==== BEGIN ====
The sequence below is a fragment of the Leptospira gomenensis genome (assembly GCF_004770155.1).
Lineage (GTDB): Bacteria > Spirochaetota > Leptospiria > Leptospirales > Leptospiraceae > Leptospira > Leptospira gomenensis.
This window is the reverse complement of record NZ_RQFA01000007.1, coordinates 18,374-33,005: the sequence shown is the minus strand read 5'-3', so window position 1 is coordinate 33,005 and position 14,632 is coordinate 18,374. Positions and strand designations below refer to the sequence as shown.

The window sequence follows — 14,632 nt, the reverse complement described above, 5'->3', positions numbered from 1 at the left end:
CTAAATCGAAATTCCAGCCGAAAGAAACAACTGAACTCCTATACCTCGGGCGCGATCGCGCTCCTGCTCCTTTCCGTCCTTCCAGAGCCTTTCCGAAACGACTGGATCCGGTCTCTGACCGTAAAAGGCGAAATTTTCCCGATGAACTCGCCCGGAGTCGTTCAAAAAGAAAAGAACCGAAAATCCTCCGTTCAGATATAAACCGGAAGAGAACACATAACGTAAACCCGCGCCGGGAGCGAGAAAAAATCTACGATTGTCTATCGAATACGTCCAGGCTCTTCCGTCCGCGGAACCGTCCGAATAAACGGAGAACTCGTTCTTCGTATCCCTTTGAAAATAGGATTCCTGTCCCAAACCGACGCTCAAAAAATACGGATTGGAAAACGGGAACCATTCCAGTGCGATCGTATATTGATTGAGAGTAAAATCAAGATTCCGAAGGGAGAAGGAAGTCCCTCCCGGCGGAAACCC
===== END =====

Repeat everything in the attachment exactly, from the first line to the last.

The sequence below is a fragment of the Leptospira gomenensis genome (assembly GCF_004770155.1).
Lineage (GTDB): Bacteria > Spirochaetota > Leptospiria > Leptospirales > Leptospiraceae > Leptospira > Leptospira gomenensis.
This window is the reverse complement of record NZ_RQFA01000007.1, coordinates 18,374-33,005: the sequence shown is the minus strand read 5'-3', so window position 1 is coordinate 33,005 and position 14,632 is coordinate 18,374. Positions and strand designations below refer to the sequence as shown.

The window sequence follows — 14,632 nt, the reverse complement described above, 5'->3', positions numbered from 1 at the left end:
CTAAATCGAAATTCCAGCCGAAAGAAACAACTGAACTCCTATACCTCGGGCGCGATCGCGCTCCTGCTCCTTTCCGTCCTTCCAGAGCCTTTCCGAAACGACTGGATCCGGTCTCTGACCGTAAAAGGCGAAATTTTCCCGATGAACTCGCCCGGAGTCGTTCAAAAAGAAAAGAACCGAAAATCCTCCGTTCAGATATAAACCGGAAGAGAACACATAACGTAAACCCGCGCCGGGAGCGAGAAAAAATCTACGATTGTCTATCGAATACGTCCAGGCTCTTCCGTCCGCGGAACCGTCCGAATAAACGGAGAACTCGTTCTTCGTATCCCTTTGAAAATAGGATTCCTGTCCCAAACCGACGCTCAAAAAATACGGATTGGAAAACGGGAACCATTCCAGTGCGATCGTATATTGATTGAGAGTAAAATCAAGATTCCGAAGGGAGAAGGAAGTCCCTCCCGGCGGAAACCC